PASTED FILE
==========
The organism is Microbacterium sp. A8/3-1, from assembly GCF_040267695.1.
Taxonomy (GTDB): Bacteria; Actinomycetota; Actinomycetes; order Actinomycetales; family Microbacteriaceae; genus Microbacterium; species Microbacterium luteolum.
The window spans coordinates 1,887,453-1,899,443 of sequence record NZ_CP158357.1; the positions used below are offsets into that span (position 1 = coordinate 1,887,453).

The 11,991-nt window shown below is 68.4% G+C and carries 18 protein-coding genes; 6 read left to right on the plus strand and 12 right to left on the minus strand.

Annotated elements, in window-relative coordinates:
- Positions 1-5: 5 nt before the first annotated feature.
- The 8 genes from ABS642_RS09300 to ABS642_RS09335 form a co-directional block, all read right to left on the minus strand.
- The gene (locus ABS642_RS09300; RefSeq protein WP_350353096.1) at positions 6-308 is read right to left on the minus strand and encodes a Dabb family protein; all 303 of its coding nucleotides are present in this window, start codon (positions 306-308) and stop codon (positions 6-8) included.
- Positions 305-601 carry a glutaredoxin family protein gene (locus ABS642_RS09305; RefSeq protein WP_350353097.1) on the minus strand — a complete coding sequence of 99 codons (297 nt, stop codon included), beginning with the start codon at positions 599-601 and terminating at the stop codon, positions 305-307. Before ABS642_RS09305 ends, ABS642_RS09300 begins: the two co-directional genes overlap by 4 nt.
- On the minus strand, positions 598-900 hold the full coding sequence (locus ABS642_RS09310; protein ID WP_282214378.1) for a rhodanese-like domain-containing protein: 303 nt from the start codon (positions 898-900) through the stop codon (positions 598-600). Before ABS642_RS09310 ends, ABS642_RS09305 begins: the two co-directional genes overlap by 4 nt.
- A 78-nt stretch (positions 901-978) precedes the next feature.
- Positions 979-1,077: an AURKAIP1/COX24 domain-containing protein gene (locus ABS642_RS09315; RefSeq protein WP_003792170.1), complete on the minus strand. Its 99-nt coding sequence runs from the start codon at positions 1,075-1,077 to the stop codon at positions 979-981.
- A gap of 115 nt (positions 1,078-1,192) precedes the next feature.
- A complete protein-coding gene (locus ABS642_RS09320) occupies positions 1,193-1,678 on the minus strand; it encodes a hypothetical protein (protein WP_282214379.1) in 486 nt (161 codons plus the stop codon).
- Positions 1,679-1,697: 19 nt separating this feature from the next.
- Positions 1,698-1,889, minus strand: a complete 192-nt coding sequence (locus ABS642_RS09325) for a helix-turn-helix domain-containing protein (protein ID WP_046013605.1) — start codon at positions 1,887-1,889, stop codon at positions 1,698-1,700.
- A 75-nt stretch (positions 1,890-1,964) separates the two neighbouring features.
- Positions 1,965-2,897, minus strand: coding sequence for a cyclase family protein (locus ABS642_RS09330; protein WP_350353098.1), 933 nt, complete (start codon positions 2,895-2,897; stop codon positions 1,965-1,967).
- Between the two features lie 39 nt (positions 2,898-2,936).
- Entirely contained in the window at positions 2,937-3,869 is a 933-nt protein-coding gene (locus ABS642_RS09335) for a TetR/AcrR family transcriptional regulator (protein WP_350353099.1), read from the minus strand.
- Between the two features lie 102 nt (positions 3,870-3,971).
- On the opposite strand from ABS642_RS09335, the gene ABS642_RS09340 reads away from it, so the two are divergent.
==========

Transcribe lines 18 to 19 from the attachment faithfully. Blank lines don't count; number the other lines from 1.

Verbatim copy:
- Positions 1,965-2,897, minus strand: coding sequence for a cyclase family protein (locus ABS642_RS09330; protein WP_350353098.1), 933 nt, complete (start codon positions 2,895-2,897; stop codon positions 1,965-1,967).
- Between the two features lie 39 nt (positions 2,898-2,936).